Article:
Sári Petráss (November 5, 1888 – September 9, 1930 at Antwerp) was a Hungarian operetta actress and singer. In the 1910s and 1920s, she played leading soprano parts in Budapest, Vienna, London and on Broadway. According to Richard Traubner, Sári Petráss and Sári Fedák remain "the two best-remembered Hungarian female operetta stars of all time."
Petráss debuted in as a lead singer in November 1911 in Leányvásár along with Sári Fedák. The show produced at the Király Színház (King Theater), Budapest became an international hit as was instantly picked up by Carltheater in Vienna and by the English impresario George Edwardes. In 1912, Edwardes "imported" her and most of the original Budapest cast to London. Petráss quickly mastered singing in English and performed at the Daly's Theatre in The Marriage Market (1912) and A Waltz Dream (1913) along with Gertie Millar and Robert Michaelis. Petráss was an expert horse rider, and rode a donkey called Jenny in the opening scenes of The Marriage Market. The show ran 299 performances.
In February 1916, the American media spread a rumour that Petráss had been executed in Budapest as a spy. Allegedly, after the outbreak of World War I she returned from England to Hungary to spy against the Central Powers for the British. The exact origin of the rumour is unknown; later it was confirmed that she indeed returned from England to Vienna and starred there in The Beautiful Unknown by Oscar Straus. William Boosey wrote that the London show of The Gipsy Princess with Petráss failed owing to cast selection, despite a "phenomenal run everywhere".
During the second half of 1916, Petráss settled in New York City and starred at the New Amsterdam Theatre. The New York Times praised her performance in the September 1916 premiere of Miss Springtime by Emmerich Kálmán and Jerome Kern: "a prima donna new to these shores and destined to be a reigning favorite... in addition to her other talents, she is a clever actress. Miss Petrass is pretty and graceful and her voice, while not large, has a lovely quality and is used with great discretion." A few days later Alexander Woollcott objected: "while Sári Petráss is an ingratiating and pretty vivacious prima donna, she can scarcely take first rank as a singer." In March 1917 Petráss married Felix Augustus Eugene Sommerhoff, a broker from Cedarhurst, New York. She soon withdrew from Miss Springtime and toured the United States with The Beautiful Unknown.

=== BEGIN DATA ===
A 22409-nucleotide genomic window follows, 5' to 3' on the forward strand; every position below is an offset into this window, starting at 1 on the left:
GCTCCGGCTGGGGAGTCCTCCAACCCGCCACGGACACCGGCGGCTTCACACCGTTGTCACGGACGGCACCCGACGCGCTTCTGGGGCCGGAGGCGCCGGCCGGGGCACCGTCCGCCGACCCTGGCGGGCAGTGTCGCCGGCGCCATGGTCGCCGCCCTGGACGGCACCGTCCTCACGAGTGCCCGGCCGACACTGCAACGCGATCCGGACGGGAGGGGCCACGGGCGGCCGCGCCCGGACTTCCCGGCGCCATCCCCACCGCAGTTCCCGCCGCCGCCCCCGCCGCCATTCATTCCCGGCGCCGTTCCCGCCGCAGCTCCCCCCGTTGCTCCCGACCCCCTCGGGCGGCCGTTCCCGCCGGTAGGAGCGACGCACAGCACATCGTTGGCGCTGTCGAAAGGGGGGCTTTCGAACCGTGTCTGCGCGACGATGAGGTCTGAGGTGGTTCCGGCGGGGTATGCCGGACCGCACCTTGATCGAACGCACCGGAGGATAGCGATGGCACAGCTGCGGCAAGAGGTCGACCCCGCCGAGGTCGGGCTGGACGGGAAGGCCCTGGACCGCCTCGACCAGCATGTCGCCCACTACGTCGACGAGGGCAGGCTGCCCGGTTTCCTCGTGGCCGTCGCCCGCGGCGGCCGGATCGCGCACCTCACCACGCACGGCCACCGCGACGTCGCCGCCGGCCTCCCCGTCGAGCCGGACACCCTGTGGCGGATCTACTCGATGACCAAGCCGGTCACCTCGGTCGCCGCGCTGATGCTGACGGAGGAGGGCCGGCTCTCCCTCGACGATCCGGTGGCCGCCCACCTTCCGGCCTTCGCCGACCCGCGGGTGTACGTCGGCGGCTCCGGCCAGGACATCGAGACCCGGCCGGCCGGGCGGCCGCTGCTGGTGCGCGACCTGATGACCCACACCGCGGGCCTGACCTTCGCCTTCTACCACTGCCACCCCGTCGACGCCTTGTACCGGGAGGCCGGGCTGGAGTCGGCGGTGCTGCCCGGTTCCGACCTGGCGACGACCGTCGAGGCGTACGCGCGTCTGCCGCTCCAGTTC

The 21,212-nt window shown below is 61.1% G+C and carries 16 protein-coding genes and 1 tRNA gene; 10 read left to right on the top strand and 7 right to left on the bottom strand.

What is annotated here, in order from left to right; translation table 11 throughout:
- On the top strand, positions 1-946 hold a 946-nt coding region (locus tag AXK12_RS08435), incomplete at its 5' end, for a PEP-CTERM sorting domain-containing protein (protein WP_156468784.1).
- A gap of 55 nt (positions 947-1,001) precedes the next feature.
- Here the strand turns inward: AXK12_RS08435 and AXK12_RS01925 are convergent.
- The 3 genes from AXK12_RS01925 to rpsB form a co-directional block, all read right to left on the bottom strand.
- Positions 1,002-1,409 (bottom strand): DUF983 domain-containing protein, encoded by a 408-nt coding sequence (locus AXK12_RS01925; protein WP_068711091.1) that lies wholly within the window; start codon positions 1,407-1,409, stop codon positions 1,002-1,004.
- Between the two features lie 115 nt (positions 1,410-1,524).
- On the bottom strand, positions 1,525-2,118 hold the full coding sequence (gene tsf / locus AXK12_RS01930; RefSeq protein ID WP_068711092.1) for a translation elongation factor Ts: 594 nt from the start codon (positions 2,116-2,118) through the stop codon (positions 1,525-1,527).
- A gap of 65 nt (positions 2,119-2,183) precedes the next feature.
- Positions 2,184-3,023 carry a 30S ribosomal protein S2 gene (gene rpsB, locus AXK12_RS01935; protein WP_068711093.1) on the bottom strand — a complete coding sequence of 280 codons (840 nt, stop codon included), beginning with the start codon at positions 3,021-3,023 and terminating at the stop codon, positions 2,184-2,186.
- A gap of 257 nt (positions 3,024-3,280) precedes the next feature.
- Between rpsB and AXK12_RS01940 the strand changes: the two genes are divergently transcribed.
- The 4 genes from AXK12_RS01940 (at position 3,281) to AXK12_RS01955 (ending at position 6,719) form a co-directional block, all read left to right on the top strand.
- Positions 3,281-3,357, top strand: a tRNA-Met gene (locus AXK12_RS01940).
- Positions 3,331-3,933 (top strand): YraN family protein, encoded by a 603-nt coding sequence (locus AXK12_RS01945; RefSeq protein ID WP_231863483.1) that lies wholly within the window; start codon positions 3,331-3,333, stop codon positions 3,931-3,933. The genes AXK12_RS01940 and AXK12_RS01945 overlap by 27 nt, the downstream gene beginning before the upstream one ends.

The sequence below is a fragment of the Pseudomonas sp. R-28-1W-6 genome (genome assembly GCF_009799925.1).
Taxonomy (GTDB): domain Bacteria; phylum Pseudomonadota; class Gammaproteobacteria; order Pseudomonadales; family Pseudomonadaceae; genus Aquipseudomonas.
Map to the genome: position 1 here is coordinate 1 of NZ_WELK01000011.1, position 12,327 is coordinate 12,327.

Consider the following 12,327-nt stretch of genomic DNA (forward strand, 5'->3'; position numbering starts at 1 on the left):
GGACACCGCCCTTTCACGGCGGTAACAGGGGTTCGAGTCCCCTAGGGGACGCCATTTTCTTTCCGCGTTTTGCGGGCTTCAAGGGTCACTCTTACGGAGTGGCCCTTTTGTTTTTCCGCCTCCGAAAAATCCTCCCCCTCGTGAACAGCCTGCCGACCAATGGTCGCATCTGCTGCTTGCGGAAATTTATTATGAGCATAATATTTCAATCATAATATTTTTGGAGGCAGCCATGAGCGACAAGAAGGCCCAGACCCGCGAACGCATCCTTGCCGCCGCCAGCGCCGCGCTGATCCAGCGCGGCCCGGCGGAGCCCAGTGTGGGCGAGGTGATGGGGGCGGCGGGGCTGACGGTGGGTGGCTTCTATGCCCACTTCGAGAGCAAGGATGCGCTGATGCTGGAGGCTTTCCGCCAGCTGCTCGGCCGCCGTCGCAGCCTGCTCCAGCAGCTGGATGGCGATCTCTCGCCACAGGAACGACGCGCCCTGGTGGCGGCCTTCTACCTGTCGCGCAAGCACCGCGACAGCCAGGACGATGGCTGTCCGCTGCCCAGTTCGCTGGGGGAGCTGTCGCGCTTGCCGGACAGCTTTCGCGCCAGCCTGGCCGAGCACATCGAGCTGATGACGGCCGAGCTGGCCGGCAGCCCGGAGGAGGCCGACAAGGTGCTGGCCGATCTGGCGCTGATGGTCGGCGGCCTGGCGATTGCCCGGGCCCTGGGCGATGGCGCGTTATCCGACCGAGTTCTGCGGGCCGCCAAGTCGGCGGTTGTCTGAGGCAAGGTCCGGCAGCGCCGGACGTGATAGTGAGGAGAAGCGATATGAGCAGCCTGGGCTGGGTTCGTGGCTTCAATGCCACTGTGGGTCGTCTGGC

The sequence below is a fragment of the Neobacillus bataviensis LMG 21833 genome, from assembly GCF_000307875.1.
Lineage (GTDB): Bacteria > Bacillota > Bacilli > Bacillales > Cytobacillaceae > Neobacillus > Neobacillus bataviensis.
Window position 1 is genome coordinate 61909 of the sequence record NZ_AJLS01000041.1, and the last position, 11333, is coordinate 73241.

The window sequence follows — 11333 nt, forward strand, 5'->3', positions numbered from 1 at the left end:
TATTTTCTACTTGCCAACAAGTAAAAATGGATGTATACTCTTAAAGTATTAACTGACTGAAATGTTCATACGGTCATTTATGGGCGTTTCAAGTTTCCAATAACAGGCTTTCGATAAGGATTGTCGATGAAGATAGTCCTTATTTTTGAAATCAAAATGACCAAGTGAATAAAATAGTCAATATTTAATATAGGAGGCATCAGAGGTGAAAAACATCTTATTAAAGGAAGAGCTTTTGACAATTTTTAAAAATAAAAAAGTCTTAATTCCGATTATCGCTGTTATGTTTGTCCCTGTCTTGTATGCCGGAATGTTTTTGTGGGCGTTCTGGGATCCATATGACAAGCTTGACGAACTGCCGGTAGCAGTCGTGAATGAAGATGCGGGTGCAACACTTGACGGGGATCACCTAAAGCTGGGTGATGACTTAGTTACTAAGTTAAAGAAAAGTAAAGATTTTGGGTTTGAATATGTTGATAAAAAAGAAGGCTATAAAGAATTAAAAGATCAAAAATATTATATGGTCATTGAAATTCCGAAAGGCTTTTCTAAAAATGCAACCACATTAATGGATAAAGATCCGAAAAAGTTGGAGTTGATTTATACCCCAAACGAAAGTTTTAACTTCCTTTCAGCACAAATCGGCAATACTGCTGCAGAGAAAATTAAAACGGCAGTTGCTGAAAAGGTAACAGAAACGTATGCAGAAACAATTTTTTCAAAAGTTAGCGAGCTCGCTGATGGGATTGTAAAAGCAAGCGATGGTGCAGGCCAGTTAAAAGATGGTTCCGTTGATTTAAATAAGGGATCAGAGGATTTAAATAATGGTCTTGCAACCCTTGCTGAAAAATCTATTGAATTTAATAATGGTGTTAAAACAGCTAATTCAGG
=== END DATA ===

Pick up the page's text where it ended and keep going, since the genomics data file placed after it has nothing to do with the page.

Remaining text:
Sári Petráss and her lifelong friend Lady Horne were killed in an accident in Antwerp on September 9, 1930. Their chauffeur, attempting to drive the car onto a ferry bound for Sainte Anne, was blinded by the beam of a lighthouse and crashed the car into the Scheldt. Both passengers drowned; the body of Petráss was not identified until the next day.
- Traubner, Richard (2003). Operetta: a theatrical history. Routledge. ISBN 0-415-96641-8. p. 331.
- Sari Petrass Has Prima Donna Role. The New York Times, August 26, 1916.
- Boosey, William (1931). Fifty Years of Music. 2008 reprint: Read Books, ISBN 1-4437-2137-9. p. 166.
- Traubner, Richard (2003). Operetta: a theatrical history. Routledge. ISBN 0-415-96641-8. p. 252.
- "Sari Petrass Said to Have Been Killed as Spy". Hartford Courant. February 17, 1916. Retrieved 2010-04-17.
Information has been received in the United States in private letters that Sari Petrass, beautiful Hungarian actress, has been executed as a spy in Budapest ...
- "My Lady's Glove" Comes from Vienna. The New York Times, June 19, 1917.
- The show was originally billed as Little Miss Springtime but A. L. Erlanger of New Amsterdam decided against "anything Little" - Sari Petrass Has Prima Donna Role. The New York Times, August 26, 1916.; Trautner, p. 252.
- "Miss Springtime" Has Rich Melodies. The New York Times, September 26, 1916.
- Woollcott, Alexander. Second Thought on First Nights. The New York Times, October 1, 1916.
- Sari Marries. "Light Opera Prima Donna Weds Felix A. E. Soerlmerhoff, Broker. Sari Petrass, light opera prima donna, and Felix Augustus Eugene Sommerhoff, a broker of Cedarhurst, L. I, were married ..." The New York Times, March 7, 1917.
- Traubner, Richard (2003). Operetta: a theatrical history. Routledge. ISBN 0-415-96641-8. p. 266.
- Cable News. Sydney Morning Herald, September 11, 1930.
- Lady Horne Drowned. The New York Times, September 9, 1930.